How We Met: David Bedella and James Burke-Dunsmore

I remember thinking, “I don’t meet Satan every day!"

David Bedella 50

Following his break-out role in 2004, as a larger-than-life Satan in the controversial musical 'Jerry Springer: The Opera', for which he won an Olivier, Bedella (left in picture) has appeared in a number of West End productions including 'The Rocky Horror Show'. He lives in London

James and I were both at a party for a friend of ours, [set designer] Janet Bird, in 2008. I looked across the room and saw this striking-looking man with flowing hair and beard and thought, wow, he looks just like Jesus. He had this quiet stillness, which drew people to him. I made a beeline over and acted in my usual flirtatious way.

I introduced myself as Satan and said, "We probably shouldn't be having a conversation." James had already seen my Satan [in Jerry Springer: The Opera] and we hit it off. As the evening wore on, we got into a serious chat about Jesus. He discovered I was a person of great faith – a Christian – too. He told me about how much he studies the life of Christ in order to do his work portraying him on stage. He was a fascinating guy who could hold his own in a spiritual conversation. But at the time I made the assumption that he may not be a serious actor, that he did this work because of his looks.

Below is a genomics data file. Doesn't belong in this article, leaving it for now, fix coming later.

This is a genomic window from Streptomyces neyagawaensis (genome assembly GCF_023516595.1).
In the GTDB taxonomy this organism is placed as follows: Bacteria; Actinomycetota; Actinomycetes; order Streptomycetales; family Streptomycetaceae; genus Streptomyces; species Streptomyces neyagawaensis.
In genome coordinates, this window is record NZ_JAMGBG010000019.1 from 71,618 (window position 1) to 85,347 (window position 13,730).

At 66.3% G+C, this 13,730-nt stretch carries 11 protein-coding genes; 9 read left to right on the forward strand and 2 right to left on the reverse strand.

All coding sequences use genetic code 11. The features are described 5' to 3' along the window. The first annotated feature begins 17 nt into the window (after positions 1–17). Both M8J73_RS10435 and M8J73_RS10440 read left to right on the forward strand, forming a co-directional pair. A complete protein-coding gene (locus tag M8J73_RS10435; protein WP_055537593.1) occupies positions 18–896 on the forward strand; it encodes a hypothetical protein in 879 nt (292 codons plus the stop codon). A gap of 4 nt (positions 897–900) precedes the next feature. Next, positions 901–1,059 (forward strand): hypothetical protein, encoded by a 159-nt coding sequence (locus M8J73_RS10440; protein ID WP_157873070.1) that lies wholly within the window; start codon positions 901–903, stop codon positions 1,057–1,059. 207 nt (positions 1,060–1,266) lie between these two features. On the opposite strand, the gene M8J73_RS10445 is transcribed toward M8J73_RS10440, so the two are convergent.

The following Easter I went to see him in his annual Passion play, in Trafalgar Square. He was beautifully articulate in a role in which it would have been easy to go over the top with the material. Afterwards, everyone in the audience queued up to get a photo standing next to Jesus in his white robes. He spotted me and gave me an awkward smile.

I think his look could serve many purposes. So where this repetition of just one role comes from is a lack of imagination on the part of the casting people. I say that because my break-out role was as Satan, and I've spent the past 10 years wading through a never-ending stream of offers to play the same part.